The enemy is far harder to call out, because the enemy doesn’t exist. It’s absence: the absence of effort, the absence of hope, and the absence of desire for change.
The enemy, in short, is systematized human inaction.
It appears when all of us powerless people become so cozy with the idea that we can’t make change that we throw up our hands and give up.
It appears when we release our impotent frustration and anger in high octane bursts of aggression: picking each other apart online for not doing more while we, ourselves, are doing nothing more than picking each other apart online.
It appears when we see a situation escalate and we don’t step in with reason and calm.
It happens when we feel such an absence of support that we start to believe that the only place for us will come when someone else is thrown off the train.
It happens when we dig in our heels when we feel misunderstood instead of better explaining our intentions. And it also happens when we don’t take the time to reasonably acknowledge that we ourselves are not perfect beings. We all make mistakes.
As individuals we want to matter, and - in the big picture - we don’t. We want to be righteous, and - big picture - we aren’t.
History shows us that we will never matter, we will never be truly righteous, and we will never have any actual power until we take a humility pill, band together, and focus all our righteous, newly-united energy into building tangible systems, devoted to traceable actions.
I am fully aware of the IAO’s responsibility: we have, after all, set up some systems of our own with these awards, and it’s our job to make sure they’re good ones. I’m proud of our integrity, and our thoughtfulness – both at the IAO and in the context of the awards.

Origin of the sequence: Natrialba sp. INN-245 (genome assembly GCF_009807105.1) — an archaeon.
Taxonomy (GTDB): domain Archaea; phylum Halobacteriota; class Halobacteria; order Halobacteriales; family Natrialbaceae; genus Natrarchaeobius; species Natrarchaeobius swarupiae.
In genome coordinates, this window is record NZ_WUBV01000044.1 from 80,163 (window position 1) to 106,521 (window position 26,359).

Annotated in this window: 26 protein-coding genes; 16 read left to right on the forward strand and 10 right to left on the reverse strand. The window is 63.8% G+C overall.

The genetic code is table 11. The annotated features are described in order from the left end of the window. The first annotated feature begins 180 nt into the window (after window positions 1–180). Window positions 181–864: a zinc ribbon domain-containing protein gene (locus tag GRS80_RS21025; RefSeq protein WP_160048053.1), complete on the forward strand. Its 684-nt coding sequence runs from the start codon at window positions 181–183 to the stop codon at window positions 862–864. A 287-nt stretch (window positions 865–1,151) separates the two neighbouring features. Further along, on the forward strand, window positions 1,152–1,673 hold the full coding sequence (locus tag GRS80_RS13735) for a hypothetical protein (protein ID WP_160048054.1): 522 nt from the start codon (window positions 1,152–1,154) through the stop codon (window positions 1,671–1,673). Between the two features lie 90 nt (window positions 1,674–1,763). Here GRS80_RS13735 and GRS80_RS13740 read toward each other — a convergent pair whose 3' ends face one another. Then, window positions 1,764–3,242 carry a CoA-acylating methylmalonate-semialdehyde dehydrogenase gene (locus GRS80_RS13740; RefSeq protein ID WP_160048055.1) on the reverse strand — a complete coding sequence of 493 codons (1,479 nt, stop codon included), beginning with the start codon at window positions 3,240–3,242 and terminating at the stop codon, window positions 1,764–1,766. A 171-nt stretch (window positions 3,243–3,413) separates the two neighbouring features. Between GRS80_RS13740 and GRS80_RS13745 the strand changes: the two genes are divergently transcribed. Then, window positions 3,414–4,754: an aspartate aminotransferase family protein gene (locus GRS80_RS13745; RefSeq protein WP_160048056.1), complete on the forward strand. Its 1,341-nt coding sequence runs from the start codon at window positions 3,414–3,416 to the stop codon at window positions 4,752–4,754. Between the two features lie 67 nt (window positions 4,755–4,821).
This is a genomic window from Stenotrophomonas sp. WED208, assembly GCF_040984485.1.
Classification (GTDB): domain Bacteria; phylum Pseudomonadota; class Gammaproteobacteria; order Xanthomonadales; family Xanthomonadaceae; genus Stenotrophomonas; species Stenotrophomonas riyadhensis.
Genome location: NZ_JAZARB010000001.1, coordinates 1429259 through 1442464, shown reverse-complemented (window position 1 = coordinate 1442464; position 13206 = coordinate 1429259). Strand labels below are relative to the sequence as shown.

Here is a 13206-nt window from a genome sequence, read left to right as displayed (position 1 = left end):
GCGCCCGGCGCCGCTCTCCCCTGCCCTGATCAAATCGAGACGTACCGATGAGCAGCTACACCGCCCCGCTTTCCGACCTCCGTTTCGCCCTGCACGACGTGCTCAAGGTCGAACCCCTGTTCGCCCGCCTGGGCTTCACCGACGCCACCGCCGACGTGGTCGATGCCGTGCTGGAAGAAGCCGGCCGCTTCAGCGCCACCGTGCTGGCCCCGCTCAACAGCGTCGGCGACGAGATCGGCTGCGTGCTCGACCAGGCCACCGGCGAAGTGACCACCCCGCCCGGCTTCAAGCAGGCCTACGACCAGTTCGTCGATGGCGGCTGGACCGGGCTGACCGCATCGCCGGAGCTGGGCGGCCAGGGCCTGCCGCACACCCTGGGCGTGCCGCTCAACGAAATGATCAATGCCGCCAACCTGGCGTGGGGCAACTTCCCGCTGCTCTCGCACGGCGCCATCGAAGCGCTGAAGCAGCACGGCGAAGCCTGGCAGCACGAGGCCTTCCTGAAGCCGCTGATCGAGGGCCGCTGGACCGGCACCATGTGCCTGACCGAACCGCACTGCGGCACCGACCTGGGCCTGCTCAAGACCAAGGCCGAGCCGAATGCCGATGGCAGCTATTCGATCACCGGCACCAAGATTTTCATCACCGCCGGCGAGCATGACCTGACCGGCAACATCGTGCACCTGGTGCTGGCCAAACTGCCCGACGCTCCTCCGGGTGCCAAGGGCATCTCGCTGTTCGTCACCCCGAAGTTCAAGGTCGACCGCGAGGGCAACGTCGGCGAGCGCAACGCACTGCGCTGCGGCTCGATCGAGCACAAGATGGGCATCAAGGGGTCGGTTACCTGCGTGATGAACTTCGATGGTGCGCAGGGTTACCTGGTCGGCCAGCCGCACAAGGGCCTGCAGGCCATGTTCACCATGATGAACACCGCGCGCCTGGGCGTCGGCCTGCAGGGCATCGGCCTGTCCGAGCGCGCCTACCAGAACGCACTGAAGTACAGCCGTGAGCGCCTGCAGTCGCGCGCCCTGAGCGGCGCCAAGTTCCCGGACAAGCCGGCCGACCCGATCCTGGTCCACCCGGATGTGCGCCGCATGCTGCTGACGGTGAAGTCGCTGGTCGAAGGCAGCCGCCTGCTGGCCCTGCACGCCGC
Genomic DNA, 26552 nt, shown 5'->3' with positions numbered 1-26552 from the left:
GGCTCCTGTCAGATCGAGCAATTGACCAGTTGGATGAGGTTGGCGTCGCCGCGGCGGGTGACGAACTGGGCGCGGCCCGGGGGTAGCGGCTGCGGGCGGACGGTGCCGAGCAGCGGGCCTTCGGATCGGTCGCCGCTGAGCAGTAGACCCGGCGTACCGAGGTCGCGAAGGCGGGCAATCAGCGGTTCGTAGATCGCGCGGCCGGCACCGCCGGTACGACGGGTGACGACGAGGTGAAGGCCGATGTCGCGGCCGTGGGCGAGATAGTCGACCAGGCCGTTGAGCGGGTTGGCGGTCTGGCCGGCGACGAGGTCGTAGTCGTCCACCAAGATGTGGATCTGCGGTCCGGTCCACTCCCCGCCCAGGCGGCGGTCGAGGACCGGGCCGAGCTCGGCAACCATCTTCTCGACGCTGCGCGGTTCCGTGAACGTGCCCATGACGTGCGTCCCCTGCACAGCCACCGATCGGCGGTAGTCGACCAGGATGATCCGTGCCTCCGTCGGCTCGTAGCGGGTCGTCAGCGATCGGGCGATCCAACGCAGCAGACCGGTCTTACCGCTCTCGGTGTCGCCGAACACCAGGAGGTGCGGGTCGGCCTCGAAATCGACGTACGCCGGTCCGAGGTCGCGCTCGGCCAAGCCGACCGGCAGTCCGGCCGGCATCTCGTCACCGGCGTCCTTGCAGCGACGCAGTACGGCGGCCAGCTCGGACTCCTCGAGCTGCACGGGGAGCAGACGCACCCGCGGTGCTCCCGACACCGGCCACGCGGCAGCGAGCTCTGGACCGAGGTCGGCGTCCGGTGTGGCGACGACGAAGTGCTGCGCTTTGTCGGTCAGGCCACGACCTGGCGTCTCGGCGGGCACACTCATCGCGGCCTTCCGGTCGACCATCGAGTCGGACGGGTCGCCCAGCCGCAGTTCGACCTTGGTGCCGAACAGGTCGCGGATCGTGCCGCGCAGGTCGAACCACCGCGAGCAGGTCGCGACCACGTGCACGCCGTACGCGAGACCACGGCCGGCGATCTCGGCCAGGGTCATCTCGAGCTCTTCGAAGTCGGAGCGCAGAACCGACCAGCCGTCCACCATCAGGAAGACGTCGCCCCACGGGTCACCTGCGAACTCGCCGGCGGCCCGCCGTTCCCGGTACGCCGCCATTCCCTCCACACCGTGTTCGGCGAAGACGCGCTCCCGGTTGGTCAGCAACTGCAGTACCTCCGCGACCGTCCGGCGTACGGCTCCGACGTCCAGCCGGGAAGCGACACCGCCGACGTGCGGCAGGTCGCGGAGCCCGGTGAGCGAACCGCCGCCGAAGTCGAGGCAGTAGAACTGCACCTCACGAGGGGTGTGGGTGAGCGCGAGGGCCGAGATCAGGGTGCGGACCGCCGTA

However, we need to do our part to address the lack of proportionate representation in the larger field. The good news is that the IAO's systems are built for impartiality, fairness and inclusion: inclusion was the purpose of the IAO in the first place. But we can do better.
Now, we’re going to take the extra time afforded us by Covid19 to better orient our structures towards community-building. Our goal is to create a mechanism where the multiplicity of excellence is proportionately represented, with a global lens.
I expect that we will re-open submissions in mid-2021 for our next program, with a new annual schedule.
Meanwhile, we are getting busy, ready to launch our new Scent and Society Accelerator, a program that will support individuals and groups who are launching action initiatives for social change in the field of perfumery. Applications open in early November, and more information can be found here: https://artandolfaction.com/accelerator/
And of course be sure to check out the programs in our recently relaunched Scent and Society series, where we invite thinkers, academics and practitioners to speak about global practices with scent. https://artandolfaction.com/scent-and-society/
I want to end this talk by reminding everyone that great good is coming to the perfume community.
This is happening because we are increasingly listening to and supporting agents of positive change. This continues every time we put aside anger, jealousy and fear to help someone with a decision, to share their good news, to give the moral support we all need.
We are creating a small model for kindness and community in our difficult, angry society. As this kindness grows, other people will find inspiration in us. The cynics and bullies will melt away. There will be no longer be a need to storm the Bastille because the guards will have already freed the inmates. The queen will have already shared her bread.
Let’s start this cycle with something simple: let’s start really talking to each other. And let’s all go do some good.
Written by Saskia Wilson-Brown for the Art and Olfaction Awards, Sep. 2020
Published by: Administrator Awards in process